Ways To Make Your Home Wheelchair Accessible

Ways To Make Your Home Wheelchair Accessible

If you or one of your loved ones use a wheelchair, you may find it difficult to get a home that accommodates your accessibility needs. Most homes don’t have designs that account for wheelchairs. As a result, it often falls to you to retrofit your house so that it allows people in wheelchairs to go about their daily lives with relative ease. To help you determine what changes to make, we discuss a few ways to make your home wheelchair accessible.

Doorways

To begin with, you want to ensure a wheelchair can comfortably fit through the home’s doorways. At the very least, doorways should be 32 inches wide, but 36 inches will be the most comfortable. Furthermore, smaller parts of the door, such as hinges or door trims, can cause issues when wheelchairs catch on them. With this in mind, you should consider installing offset hinges. These hinges give doors about an inch more clearance and are relatively easy and inexpensive to install.

Afterward, you’ll want to consider removing the door’s trim or the door altogether, provided it’s not important for privacy. You can substitute curtains or other similar alternatives for the removed doors to make an easier entrance for wheelchairs while still providing privacy.

Bathrooms

Bathrooms are some of the biggest challenges for people who use a wheelchair. Luckily, the Americans with Disabilities Act (ADA) has guidelines for bathrooms you can refer to make your own more accommodating. Larger bathrooms will be easier to retrofit since they’re already simpler for wheelchairs to maneuver in. Regardless of the size, though, your first change should be to bring in a taller toilet. The ADA recommends a seat height of 17 to 19 inches for maximum comfort and easy transfers from a wheelchair to the toilet. You may be able to add a thicker toilet seat or plastic toilet seat insert to raise the height rather than buying and installing a new toilet altogether.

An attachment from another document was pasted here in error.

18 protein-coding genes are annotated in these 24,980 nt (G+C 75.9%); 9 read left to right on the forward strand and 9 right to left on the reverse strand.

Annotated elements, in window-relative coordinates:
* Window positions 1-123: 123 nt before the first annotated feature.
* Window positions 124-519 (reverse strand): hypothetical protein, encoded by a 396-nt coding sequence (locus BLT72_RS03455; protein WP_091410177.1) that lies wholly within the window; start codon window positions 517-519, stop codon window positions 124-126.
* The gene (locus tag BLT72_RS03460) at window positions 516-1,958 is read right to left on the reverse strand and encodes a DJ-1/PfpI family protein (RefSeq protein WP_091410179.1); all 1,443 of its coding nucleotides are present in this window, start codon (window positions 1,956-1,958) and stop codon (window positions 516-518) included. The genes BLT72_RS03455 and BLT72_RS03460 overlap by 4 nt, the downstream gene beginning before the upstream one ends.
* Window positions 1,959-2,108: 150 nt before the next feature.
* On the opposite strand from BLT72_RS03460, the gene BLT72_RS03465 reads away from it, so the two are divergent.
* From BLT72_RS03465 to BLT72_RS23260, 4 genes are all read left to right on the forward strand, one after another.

If space is an issue and maneuvering is difficult, you may want to invest in a bidet to help with cleaning up. Another useful addition is a set of grab bars on either side of the toilet to grab onto. Just make sure they’re no more than 36 inches apart.

Vehicles

The final way to make your home more wheelchair accessible is to ensure the person who uses the wheelchair doesn’t feel trapped in their own home. Investing in a wheelchair-accessible mobility van will allow them to ride as a passenger. You can also have it configured so that they can drive. If you already own a van, you can have it converted into a mobility van by finding an appropriate dealer to conduct a mobility van needs analysis. This analysis will help you figure out what features your van should have to help passengers who use wheelchairs enter and exit the vehicle.

Sue

Sue Baxter

Susie Young Baxter, CEO, has published PanoramaNOW Magazine for 31 years. Her hobbies are Camping, Boating, Hiking, Nature, Gardening and Outdoor Activities. She is an Artist, Graphic Designer, an Avid Seamstress, Dabbles in Homemade Crafts and Landscaping. Since her Father was a Health Teacher, she also likes homeopathic Health Solutions. Since blogging started over 10 years ago, PanoramaNow has been added to Newsbreak – a national news affiliate.

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About The Author

Sue Baxter

Susie Young Baxter, CEO, has published PanoramaNOW Magazine for 31 years. Her hobbies are Camping, Boating, Hiking, Nature, Gardening and Outdoor Activities. She is an Artist, Graphic Designer, an Avid Seamstress, Dabbles in Homemade Crafts and Landscaping. Since her Father was a Health Teacher, she also likes homeopathic Health Solutions. Since blogging started over 10 years ago, PanoramaNow has been added to Newsbreak - a national news affiliate.